There are an estimated 1.5 million manual wheelchair users in the United States. ~70% of manual wheelchair users report shoulder pain, which is directly linked to further disability including difficulty performing activities of daily living, decreased physical activity, and reduced quality of life. Overall, any loss of upper limb function due to pain adversely impacts the independence and mobility of manual wheelchair users. Subsequently, it is imperative to understand the mechanisms that contribute to upper limb pathology in manual wheelchair users so that appropriate interventions can be developed to prevent or minimize the effect of pain on function and reduce the risk of long-term upper extremity disability. Lack of variability in spatiotemporal characteristics of movements has been suggested to be a contributing factor to the development of overuse injuries. Although there has been considerable research on shoulder pain and manual wheelchair users, those studies have not explored motor variability. Further, the majority of factors (e.g. gender and injury level) contributing to shoulder pain are not modifiable;however, preliminary data suggest that propulsion variability is potentially modifiable with training. Therefore, the innovation of this proposal is to explore the variability profile of wheelchair propulsion and whether or not it correlates with shoulder pain in manual wheelchair users. The goals of this project are (1) to quantify the amount and time-evolving structure of kinetic, kinematic and temporal variability in wheelchair propulsion as a function of functional level (paraplegia vs. tetraplegia), and (2) to determine existence of an association between variability in propulsion mechanics and shoulder pain in manual wheelchair users.
Our aims will be addressed using a cross-sectional design whereby manual wheelchair users (paraplegics and tetraplegics, with and without pain) will propel their own wheelchair while their propulsion mechanics (kinematic, kinetic, and temporal outcome measures) are recorded. We will measure the amount and time-evolving structure of their propulsion mechanics utilizing novel and standard non-linear dynamical measures. Shoulder pain will be assessed using self-report and functional examination. We hypothesize that there will be significantly greater kinematic, kinetic and temporal variability in higher functioning (paraplegic) individuals. We additionally hypothesize that kinematic, kinetic and temporal variability in wheelchair propulsion will be negatively associated with shoulder pain. The information gained from this project will provide vital information supporting a future prospective investigation in a larger sample of manual wheelchair users that would address whether motor variability is a predictor of should pain. .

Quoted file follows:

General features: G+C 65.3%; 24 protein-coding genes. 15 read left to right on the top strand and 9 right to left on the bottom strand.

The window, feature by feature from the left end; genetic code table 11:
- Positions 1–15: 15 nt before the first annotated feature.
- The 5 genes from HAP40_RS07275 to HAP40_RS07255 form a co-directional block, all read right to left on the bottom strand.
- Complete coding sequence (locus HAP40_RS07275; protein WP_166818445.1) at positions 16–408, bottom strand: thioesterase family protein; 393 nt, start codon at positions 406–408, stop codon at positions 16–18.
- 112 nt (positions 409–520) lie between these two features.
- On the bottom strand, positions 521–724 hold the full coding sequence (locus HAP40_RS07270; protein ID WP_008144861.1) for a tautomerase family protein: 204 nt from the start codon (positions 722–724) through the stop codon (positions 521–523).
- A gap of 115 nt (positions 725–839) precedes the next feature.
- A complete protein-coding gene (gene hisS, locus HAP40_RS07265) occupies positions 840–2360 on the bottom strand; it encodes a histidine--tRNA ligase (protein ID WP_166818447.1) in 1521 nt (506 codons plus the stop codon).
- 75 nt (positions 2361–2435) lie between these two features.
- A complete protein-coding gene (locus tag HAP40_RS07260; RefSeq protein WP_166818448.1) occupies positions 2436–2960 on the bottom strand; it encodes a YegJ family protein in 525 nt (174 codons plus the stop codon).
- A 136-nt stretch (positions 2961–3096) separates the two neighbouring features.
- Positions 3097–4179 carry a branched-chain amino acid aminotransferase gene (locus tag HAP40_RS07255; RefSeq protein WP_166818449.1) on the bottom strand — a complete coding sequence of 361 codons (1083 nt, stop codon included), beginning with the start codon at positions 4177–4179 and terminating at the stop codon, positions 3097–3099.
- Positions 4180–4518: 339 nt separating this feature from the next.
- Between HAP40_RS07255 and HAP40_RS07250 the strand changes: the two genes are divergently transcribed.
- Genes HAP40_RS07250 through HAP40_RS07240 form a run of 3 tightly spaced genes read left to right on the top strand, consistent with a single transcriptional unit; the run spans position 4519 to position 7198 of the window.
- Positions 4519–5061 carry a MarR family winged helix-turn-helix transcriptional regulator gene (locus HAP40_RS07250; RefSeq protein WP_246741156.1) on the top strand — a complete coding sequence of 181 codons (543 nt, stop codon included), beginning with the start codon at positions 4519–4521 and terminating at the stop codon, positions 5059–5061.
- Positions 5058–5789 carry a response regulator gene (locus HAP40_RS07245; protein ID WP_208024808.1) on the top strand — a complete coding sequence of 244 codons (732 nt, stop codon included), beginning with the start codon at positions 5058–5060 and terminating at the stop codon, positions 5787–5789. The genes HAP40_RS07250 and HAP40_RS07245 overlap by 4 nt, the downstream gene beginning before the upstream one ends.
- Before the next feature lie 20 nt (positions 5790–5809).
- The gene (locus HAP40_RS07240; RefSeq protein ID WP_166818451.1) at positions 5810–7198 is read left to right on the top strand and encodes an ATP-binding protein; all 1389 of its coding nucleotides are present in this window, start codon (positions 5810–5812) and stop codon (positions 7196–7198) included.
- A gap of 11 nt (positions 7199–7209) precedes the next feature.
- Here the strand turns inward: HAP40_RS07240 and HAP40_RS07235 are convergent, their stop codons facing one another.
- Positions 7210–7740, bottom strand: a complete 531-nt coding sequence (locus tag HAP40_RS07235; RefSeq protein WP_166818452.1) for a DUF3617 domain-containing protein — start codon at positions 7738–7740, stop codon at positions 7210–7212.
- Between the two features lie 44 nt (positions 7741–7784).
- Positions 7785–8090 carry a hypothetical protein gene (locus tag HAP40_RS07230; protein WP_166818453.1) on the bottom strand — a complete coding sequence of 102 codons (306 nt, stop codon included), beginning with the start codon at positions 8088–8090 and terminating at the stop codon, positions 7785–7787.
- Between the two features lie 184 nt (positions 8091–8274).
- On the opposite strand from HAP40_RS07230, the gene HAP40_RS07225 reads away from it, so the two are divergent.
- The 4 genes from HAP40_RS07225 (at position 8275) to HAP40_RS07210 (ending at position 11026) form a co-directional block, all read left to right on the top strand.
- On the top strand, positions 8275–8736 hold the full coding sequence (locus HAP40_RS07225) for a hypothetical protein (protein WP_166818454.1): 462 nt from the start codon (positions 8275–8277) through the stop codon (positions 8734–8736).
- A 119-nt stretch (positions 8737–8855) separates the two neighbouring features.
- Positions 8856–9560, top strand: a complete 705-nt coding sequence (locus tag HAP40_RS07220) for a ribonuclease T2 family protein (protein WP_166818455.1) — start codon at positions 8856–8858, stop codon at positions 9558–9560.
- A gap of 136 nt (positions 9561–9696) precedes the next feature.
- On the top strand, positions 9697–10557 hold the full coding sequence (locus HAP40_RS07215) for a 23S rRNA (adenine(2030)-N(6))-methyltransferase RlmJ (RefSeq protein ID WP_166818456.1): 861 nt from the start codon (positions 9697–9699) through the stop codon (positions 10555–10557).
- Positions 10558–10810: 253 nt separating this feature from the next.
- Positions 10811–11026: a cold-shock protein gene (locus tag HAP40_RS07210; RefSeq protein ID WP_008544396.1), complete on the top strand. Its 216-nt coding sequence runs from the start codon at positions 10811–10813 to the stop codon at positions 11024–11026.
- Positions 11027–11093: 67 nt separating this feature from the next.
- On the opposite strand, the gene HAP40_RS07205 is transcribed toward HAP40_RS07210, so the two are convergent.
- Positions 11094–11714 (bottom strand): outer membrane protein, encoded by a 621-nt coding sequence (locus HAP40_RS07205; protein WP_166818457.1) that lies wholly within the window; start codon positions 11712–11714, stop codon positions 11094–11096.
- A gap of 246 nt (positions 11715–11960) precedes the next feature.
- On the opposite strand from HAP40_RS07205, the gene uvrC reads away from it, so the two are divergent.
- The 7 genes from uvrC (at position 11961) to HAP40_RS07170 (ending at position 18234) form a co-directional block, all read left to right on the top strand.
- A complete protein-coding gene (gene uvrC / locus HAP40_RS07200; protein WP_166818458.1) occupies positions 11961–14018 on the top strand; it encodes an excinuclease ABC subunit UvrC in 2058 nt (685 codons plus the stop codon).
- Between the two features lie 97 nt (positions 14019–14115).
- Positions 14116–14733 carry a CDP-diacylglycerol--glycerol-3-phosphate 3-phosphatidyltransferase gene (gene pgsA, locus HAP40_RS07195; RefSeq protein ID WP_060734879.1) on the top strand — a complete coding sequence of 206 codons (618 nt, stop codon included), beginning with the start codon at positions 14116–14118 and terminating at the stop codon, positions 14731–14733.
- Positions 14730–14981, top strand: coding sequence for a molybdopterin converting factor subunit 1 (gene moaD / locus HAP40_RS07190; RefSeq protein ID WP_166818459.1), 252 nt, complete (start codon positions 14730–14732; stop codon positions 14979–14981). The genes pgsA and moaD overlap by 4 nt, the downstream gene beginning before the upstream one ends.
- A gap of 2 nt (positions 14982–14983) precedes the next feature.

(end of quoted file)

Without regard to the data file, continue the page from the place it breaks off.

Public Health Relevance

This proposal has considerable importance for public health as the results will lead to a better understanding of correlates of shoulder pain in manual wheelchair users by taking the novel approach of examining motor variability in wheelchair propulsion mechanics. The project will introduce new tools and methodologies to the study of wheelchair propulsion and shoulder pain. Further, the results may be used to further determine the association between motor variability and shoulder pain in manual wheelchair users.

National Institute of Health (NIH)
Eunice Kennedy Shriver National Institute of Child Health & Human Development (NICHD)
Exploratory/Developmental Grants (R21)
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Special Emphasis Panel (ZRG1-MOSS-F (15))
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Shinowara, Nancy
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University of Illinois Urbana-Champaign
Other Domestic Higher Education
United States
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Jayaraman, Chandrasekaran; Moon, Yaejin; Rice, Ian M et al. (2014) Shoulder pain and cycle to cycle kinematic spatial variability during recovery phase in manual wheelchair users: a pilot investigation. PLoS One 9:e89794
Rice, Ian M; Jayaraman, Chandrasekaran; Hsiao-Wecksler, Elizabeth T et al. (2014) Relationship between shoulder pain and kinetic and temporal-spatial variability in wheelchair users. Arch Phys Med Rehabil 95:699-704